As we hurtle toward end of semester at a rate that would leave a NASCAR driver sobbing in a corner, it’s inevitable that we start to think about next semester, and even next year. This is the time of year when the question of deferring rears its dangerous head.
Deferring is often an ugly word for law students; it’s often seen as a lack of commitment or made out to be some kind of failure… The reality is that it isn’t, and this is something we law students have to get over.
I’ll confess that I’m a little biased on this point. I’m writing this from a giant bed in the English countryside, complete with cows and a little stream running past my window.
It may surprise you to learn that I’m currently taking time out from my oh-so-hectic life of exploring Prague and traumatising my wallet at the local Zara so that I can study for my upcoming exams. Yep, I’m technically still at university in Sydney.
Deferring can take many forms and doesn’t necessarily mean you’re delaying your career. I have several friends who took a semester off to commit to full time internships or jobs. Many of them stayed on in their roles after returning to university and frankly, they have the kind of career experience many of us need a degree for… they also have a reason to wear a suit to uni.
I’ve deferred my course at my university and taken up distance education at a different university while I live overseas. I can study when it suits me, but it has also helped me to develop greater self-discipline. Plus the experience has opened up a world of opportunities both socially and career-wise. As anyone who has travelled will tell you, the rules of reality don’t apply and you can find yourself spending one day with a judge, the next day with a CEO and the next with someone who has yet to learn that water is free and the cost of a bar of soap is next to nothing. At least two of these personalities may help you build a valuable network for your future. If you’re really lucky, you may even meet someone who will let you play in their law firm for a day or two or offer you some work next holidays!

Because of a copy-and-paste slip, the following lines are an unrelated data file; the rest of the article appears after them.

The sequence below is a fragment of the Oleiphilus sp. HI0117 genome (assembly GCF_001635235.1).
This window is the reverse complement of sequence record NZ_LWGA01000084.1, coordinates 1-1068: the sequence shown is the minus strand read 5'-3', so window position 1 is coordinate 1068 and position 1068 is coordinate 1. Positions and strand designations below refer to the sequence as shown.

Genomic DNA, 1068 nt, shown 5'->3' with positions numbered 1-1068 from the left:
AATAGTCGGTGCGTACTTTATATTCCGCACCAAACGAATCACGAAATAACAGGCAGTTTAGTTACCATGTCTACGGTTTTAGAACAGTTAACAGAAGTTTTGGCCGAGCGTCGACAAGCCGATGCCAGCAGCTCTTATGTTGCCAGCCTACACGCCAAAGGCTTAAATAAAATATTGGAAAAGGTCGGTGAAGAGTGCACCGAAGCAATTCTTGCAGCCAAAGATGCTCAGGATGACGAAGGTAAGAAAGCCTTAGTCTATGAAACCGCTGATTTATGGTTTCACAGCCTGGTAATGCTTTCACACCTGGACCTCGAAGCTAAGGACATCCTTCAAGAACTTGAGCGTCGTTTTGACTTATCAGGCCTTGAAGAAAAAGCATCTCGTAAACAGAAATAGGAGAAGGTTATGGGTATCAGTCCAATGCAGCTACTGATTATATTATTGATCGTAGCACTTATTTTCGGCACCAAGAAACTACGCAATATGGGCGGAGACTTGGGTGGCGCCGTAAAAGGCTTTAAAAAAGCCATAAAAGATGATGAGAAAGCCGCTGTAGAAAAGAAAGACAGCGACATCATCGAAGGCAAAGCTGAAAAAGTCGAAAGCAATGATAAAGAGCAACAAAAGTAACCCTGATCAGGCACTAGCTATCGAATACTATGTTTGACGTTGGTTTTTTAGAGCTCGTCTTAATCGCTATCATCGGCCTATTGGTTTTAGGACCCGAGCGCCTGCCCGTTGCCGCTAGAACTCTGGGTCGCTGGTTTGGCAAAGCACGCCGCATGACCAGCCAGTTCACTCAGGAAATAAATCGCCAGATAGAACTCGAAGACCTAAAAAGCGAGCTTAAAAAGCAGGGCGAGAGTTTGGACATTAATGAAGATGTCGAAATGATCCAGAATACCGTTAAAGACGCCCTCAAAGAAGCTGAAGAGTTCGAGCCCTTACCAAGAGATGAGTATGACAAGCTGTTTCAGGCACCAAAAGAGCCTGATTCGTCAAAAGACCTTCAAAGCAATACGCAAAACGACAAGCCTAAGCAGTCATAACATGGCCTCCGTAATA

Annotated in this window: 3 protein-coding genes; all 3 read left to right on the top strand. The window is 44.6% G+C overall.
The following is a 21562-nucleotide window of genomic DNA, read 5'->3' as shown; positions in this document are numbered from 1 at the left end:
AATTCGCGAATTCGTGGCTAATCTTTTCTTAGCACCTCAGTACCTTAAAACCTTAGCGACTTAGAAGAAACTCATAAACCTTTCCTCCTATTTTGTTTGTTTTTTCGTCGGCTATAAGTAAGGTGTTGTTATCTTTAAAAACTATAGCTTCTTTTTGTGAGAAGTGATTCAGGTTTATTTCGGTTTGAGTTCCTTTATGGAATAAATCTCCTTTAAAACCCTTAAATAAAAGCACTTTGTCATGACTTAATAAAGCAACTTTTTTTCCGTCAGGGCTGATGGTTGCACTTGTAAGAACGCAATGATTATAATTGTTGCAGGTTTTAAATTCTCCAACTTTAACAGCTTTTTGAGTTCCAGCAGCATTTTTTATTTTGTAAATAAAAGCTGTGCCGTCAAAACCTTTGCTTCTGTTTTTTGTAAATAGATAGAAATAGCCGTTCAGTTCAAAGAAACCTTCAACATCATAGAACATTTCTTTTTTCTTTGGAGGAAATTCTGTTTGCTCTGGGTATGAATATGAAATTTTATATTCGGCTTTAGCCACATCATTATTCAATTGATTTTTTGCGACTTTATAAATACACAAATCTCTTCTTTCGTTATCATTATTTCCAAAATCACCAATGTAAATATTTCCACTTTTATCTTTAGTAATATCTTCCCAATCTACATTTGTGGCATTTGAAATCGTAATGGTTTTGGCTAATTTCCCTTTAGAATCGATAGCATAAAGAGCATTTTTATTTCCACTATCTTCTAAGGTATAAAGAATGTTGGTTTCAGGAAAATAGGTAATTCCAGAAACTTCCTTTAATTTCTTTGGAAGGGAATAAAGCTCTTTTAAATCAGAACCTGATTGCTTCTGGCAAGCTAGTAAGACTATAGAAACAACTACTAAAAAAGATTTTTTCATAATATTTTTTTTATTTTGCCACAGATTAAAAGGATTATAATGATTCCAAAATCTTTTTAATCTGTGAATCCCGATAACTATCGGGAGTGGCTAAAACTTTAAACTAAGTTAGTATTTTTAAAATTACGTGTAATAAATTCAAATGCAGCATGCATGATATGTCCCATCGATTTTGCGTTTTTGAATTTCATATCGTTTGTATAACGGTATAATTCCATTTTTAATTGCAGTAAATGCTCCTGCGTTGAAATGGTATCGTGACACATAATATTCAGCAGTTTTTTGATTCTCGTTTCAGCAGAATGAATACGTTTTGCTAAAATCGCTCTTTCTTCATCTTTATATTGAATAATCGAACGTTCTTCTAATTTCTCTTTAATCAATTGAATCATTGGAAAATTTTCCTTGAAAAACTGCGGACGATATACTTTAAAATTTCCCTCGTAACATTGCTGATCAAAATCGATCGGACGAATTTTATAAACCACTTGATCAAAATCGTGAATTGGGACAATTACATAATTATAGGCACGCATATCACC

Of course, deferring is also for those students who really need a break from it all.
If you’re thinking about taking a semester off from the law, I suggest you go for it. Taking some time away from law gives you the opportunity to sort yourself out, diversify your interests (try a hobby which doesn’t involve a law book, I hear law firms like that) and just breathe. If you’re terrified that you won’t come back, then I really encourage you to take some time out to figure out if you’re really chasing the right degree. Maybe you’ll rediscover your love for the law, or maybe you’ll find a different passion (and there’s nothing wrong with that).
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